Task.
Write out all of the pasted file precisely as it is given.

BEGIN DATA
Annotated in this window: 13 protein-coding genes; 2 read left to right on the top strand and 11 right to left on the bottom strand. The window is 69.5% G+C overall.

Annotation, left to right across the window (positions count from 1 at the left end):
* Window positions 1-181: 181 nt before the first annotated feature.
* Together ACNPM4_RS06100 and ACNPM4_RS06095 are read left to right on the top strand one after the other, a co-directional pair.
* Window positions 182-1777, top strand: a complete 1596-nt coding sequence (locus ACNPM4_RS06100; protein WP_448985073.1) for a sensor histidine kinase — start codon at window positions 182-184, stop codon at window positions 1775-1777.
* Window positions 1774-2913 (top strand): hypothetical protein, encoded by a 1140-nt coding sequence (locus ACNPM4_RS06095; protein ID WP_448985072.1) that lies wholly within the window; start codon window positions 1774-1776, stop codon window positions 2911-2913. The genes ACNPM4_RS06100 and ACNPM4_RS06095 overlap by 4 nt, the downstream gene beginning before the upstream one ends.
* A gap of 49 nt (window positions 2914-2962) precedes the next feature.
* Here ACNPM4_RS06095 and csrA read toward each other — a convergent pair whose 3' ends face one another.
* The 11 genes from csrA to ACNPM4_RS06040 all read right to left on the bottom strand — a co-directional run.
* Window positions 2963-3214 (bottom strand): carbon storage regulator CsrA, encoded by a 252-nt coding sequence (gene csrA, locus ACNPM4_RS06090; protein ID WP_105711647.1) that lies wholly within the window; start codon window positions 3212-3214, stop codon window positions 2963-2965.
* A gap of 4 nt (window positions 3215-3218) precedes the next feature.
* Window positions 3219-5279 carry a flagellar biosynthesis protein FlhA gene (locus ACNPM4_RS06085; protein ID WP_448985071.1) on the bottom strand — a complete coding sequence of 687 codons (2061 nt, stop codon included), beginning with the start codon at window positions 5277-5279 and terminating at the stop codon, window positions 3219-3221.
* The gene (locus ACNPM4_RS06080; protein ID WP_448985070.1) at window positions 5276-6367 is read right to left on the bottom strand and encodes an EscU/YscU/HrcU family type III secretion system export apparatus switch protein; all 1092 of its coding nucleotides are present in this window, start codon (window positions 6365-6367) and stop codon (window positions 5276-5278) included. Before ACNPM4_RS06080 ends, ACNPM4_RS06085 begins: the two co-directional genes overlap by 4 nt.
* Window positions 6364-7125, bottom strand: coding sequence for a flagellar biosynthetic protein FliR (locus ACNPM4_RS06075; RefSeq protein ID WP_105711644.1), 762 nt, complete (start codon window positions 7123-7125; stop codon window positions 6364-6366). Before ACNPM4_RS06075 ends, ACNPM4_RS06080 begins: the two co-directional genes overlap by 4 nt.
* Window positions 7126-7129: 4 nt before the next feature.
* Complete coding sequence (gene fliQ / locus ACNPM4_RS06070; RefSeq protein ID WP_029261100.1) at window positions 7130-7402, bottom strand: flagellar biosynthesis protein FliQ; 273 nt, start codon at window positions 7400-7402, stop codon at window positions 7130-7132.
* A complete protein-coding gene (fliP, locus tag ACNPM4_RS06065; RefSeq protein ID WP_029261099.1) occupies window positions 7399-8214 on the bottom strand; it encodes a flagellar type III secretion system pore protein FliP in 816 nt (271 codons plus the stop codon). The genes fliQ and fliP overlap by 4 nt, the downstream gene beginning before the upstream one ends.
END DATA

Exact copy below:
Annotated in this window: 13 protein-coding genes; 2 read left to right on the top strand and 11 right to left on the bottom strand. The window is 69.5% G+C overall.

Annotation, left to right across the window (positions count from 1 at the left end):
* Window positions 1-181: 181 nt before the first annotated feature.
* Together ACNPM4_RS06100 and ACNPM4_RS06095 are read left to right on the top strand one after the other, a co-directional pair.
* Window positions 182-1777, top strand: a complete 1596-nt coding sequence (locus ACNPM4_RS06100; protein WP_448985073.1) for a sensor histidine kinase — start codon at window positions 182-184, stop codon at window positions 1775-1777.
* Window positions 1774-2913 (top strand): hypothetical protein, encoded by a 1140-nt coding sequence (locus ACNPM4_RS06095; protein ID WP_448985072.1) that lies wholly within the window; start codon window positions 1774-1776, stop codon window positions 2911-2913. The genes ACNPM4_RS06100 and ACNPM4_RS06095 overlap by 4 nt, the downstream gene beginning before the upstream one ends.
* A gap of 49 nt (window positions 2914-2962) precedes the next feature.
* Here ACNPM4_RS06095 and csrA read toward each other — a convergent pair whose 3' ends face one another.
* The 11 genes from csrA to ACNPM4_RS06040 all read right to left on the bottom strand — a co-directional run.
* Window positions 2963-3214 (bottom strand): carbon storage regulator CsrA, encoded by a 252-nt coding sequence (gene csrA, locus ACNPM4_RS06090; protein ID WP_105711647.1) that lies wholly within the window; start codon window positions 3212-3214, stop codon window positions 2963-2965.
* A gap of 4 nt (window positions 3215-3218) precedes the next feature.
* Window positions 3219-5279 carry a flagellar biosynthesis protein FlhA gene (locus ACNPM4_RS06085; protein ID WP_448985071.1) on the bottom strand — a complete coding sequence of 687 codons (2061 nt, stop codon included), beginning with the start codon at window positions 5277-5279 and terminating at the stop codon, window positions 3219-3221.
* The gene (locus ACNPM4_RS06080; protein ID WP_448985070.1) at window positions 5276-6367 is read right to left on the bottom strand and encodes an EscU/YscU/HrcU family type III secretion system export apparatus switch protein; all 1092 of its coding nucleotides are present in this window, start codon (window positions 6365-6367) and stop codon (window positions 5276-5278) included. Before ACNPM4_RS06080 ends, ACNPM4_RS06085 begins: the two co-directional genes overlap by 4 nt.
* Window positions 6364-7125, bottom strand: coding sequence for a flagellar biosynthetic protein FliR (locus ACNPM4_RS06075; RefSeq protein ID WP_105711644.1), 762 nt, complete (start codon window positions 7123-7125; stop codon window positions 6364-6366). Before ACNPM4_RS06075 ends, ACNPM4_RS06080 begins: the two co-directional genes overlap by 4 nt.
* Window positions 7126-7129: 4 nt before the next feature.
* Complete coding sequence (gene fliQ / locus ACNPM4_RS06070; RefSeq protein ID WP_029261100.1) at window positions 7130-7402, bottom strand: flagellar biosynthesis protein FliQ; 273 nt, start codon at window positions 7400-7402, stop codon at window positions 7130-7132.
* A complete protein-coding gene (fliP, locus tag ACNPM4_RS06065; RefSeq protein ID WP_029261099.1) occupies window positions 7399-8214 on the bottom strand; it encodes a flagellar type III secretion system pore protein FliP in 816 nt (271 codons plus the stop codon). The genes fliQ and fliP overlap by 4 nt, the downstream gene beginning before the upstream one ends.